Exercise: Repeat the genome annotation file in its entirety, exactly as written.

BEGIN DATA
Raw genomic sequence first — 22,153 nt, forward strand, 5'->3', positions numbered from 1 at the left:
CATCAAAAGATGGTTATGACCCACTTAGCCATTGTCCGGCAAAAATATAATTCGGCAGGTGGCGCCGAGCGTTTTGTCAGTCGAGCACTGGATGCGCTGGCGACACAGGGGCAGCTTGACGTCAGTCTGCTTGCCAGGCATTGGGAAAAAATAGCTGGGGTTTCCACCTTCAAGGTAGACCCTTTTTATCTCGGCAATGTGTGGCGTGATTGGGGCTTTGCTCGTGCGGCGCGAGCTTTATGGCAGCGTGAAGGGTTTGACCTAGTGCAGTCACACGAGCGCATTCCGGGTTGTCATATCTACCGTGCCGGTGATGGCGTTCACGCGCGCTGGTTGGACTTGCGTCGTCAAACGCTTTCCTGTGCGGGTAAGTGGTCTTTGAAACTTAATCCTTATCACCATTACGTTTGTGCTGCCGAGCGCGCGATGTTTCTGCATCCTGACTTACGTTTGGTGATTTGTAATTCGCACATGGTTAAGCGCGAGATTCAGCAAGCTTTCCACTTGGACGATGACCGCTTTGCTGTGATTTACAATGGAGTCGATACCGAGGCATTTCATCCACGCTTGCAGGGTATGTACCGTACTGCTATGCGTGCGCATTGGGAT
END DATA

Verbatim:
Raw genomic sequence first — 22,153 nt, forward strand, 5'->3', positions numbered from 1 at the left:
CATCAAAAGATGGTTATGACCCACTTAGCCATTGTCCGGCAAAAATATAATTCGGCAGGTGGCGCCGAGCGTTTTGTCAGTCGAGCACTGGATGCGCTGGCGACACAGGGGCAGCTTGACGTCAGTCTGCTTGCCAGGCATTGGGAAAAAATAGCTGGGGTTTCCACCTTCAAGGTAGACCCTTTTTATCTCGGCAATGTGTGGCGTGATTGGGGCTTTGCTCGTGCGGCGCGAGCTTTATGGCAGCGTGAAGGGTTTGACCTAGTGCAGTCACACGAGCGCATTCCGGGTTGTCATATCTACCGTGCCGGTGATGGCGTTCACGCGCGCTGGTTGGACTTGCGTCGTCAAACGCTTTCCTGTGCGGGTAAGTGGTCTTTGAAACTTAATCCTTATCACCATTACGTTTGTGCTGCCGAGCGCGCGATGTTTCTGCATCCTGACTTACGTTTGGTGATTTGTAATTCGCACATGGTTAAGCGCGAGATTCAGCAAGCTTTCCACTTGGACGATGACCGCTTTGCTGTGATTTACAATGGAGTCGATACCGAGGCATTTCATCCACGCTTGCAGGGTATGTACCGTACTGCTATGCGTGCGCATTGGGAT